This article is not a historical review of the contributions of these two outstanding individuals; it would be pretentious for me to presume that I have the skills to write such an essay. Rather, my thesis is that the past century was strongly influenced by Flexner’s report, both directly and indirectly, and less so by Osler. But conversely, as I examine current trends, I suggest that medical education must take seriously Osler’s admonitions to learn from patients, and failure to do so will inevitably compromise the skills of tomorrow’s doctors.
Flexner and the lessons of the past
Medicine is both an art and a science; such a thesis has been advanced many times. But the twentieth century saw the balance between science and art shift toward the former. Clearly Flexner is not solely responsible; scientific developments such as Koch’s discovery of penicillin arose in the nineteenth century. But Flexner forged a link between medical science and medical education. I am not conversant with the early changes in American medical education that resulted, nor is it particularly relevant. But the intimate link between medical research and education in the university environment resulted in large changes in education that followed rapidly from the rapid advances in medical practice such as antibiotics and vaccinations around the Second World War. Immediately after the war, the American government invested heavily in the National Institutes of Health, which provided huge funding for medical research and created numerous positions in university medical schools for basic scientists. The consequence for education was predictable—an expansion of the preclinical curriculum to ‘cover’ the many medical advances, and control of the curriculum in the hands of the basic scientists. While these changes are not a direct consequence of the Flexner report, undoubtedly Flexner would be pleased. Osler, however, may be concerned. I cannot comment on the extent to which European medical education saw similar changes; however, the extent of American hegemony and the near-universal admiration of science and technology immediately after the war make such changes very likely.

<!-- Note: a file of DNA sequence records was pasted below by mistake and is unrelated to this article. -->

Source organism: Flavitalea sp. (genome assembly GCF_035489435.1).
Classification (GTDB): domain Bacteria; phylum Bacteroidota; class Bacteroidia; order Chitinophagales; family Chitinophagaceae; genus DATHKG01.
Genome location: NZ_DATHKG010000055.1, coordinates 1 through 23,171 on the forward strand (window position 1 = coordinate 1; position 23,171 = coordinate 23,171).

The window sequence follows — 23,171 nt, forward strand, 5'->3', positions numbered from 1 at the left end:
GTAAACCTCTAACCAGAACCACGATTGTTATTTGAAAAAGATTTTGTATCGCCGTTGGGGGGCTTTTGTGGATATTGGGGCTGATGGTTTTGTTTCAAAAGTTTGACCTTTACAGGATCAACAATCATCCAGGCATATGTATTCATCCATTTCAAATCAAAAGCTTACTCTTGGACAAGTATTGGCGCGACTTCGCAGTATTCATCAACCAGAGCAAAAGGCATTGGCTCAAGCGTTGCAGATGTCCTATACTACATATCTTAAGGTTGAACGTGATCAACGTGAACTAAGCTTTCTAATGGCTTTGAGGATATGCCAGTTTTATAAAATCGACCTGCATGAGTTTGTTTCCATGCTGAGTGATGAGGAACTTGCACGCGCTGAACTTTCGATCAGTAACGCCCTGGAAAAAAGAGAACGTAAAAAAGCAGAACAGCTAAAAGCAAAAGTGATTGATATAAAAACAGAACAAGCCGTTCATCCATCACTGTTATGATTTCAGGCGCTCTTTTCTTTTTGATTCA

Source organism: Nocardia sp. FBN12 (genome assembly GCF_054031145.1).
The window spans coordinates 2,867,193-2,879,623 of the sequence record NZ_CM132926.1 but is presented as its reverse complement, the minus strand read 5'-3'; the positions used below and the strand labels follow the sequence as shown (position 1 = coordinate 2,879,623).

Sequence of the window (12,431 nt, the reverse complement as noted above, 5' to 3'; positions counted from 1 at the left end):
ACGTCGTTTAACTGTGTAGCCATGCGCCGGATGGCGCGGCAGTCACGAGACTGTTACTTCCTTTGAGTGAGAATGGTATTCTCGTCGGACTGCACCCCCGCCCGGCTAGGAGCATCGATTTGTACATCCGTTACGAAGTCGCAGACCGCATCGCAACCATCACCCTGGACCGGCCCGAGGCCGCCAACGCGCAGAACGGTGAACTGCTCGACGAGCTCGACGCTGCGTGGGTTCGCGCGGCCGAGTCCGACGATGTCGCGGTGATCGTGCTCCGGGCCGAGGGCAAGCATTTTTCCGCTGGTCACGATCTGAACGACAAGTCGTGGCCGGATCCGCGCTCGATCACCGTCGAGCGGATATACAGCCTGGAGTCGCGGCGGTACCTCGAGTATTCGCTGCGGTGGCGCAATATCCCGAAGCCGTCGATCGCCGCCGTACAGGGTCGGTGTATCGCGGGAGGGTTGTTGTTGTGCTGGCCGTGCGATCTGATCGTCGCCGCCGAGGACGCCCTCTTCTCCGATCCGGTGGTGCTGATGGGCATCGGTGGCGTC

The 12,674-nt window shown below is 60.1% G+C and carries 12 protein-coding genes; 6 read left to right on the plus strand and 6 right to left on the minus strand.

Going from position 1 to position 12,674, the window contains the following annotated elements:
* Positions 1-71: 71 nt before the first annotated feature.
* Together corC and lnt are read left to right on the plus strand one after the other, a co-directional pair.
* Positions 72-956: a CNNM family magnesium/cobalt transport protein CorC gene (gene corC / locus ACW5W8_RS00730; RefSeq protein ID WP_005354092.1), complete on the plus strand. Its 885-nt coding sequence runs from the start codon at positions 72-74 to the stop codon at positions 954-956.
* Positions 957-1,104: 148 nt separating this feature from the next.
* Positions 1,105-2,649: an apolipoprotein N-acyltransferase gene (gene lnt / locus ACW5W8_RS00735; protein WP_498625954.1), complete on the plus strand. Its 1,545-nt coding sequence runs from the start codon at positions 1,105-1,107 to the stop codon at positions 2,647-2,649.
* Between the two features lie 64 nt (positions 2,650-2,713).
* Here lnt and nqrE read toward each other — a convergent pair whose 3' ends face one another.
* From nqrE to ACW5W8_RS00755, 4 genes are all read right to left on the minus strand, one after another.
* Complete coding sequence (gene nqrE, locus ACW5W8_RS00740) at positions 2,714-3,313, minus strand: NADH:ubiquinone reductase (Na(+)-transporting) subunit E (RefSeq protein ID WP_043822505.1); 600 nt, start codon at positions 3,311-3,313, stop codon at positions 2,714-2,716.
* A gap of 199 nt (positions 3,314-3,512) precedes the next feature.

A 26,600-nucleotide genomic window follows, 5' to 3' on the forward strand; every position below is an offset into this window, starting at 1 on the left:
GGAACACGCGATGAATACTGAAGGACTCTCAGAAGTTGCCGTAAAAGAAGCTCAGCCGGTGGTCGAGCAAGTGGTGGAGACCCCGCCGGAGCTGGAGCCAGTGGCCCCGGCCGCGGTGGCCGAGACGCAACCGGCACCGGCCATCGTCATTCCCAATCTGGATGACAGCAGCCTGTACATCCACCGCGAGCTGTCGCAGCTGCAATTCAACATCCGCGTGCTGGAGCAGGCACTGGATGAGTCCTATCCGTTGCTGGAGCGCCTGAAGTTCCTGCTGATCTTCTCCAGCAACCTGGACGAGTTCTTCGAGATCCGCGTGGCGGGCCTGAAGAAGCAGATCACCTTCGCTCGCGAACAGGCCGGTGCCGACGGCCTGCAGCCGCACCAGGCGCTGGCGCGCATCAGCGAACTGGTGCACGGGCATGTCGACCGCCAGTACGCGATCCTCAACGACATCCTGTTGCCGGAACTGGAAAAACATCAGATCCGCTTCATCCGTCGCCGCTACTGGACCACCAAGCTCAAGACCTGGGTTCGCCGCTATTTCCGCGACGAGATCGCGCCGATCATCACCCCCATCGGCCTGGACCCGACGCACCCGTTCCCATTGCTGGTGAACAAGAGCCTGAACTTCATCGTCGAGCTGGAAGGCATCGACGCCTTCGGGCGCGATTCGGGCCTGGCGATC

The impact on the curriculum was predictable. There was so much science to be learned that it was not unusual for students to have 40–50 scheduled lecture hours per week. Teachers were primarily research scientists, so spent little time linking concepts to clinical medicine. Basic science facts were taught in isolation and tested frequently, all without any clinical correlates. Moreover, the sciences of education and psychology were willing partners in this enterprise. Both were dominated by the behaviourist tradition, in which the student, like the rat, is a passive and motivation-free recipient of stimuli. Curricula devolved to books of objectives, decomposing all aspects of competence into long lists of behavioural elements.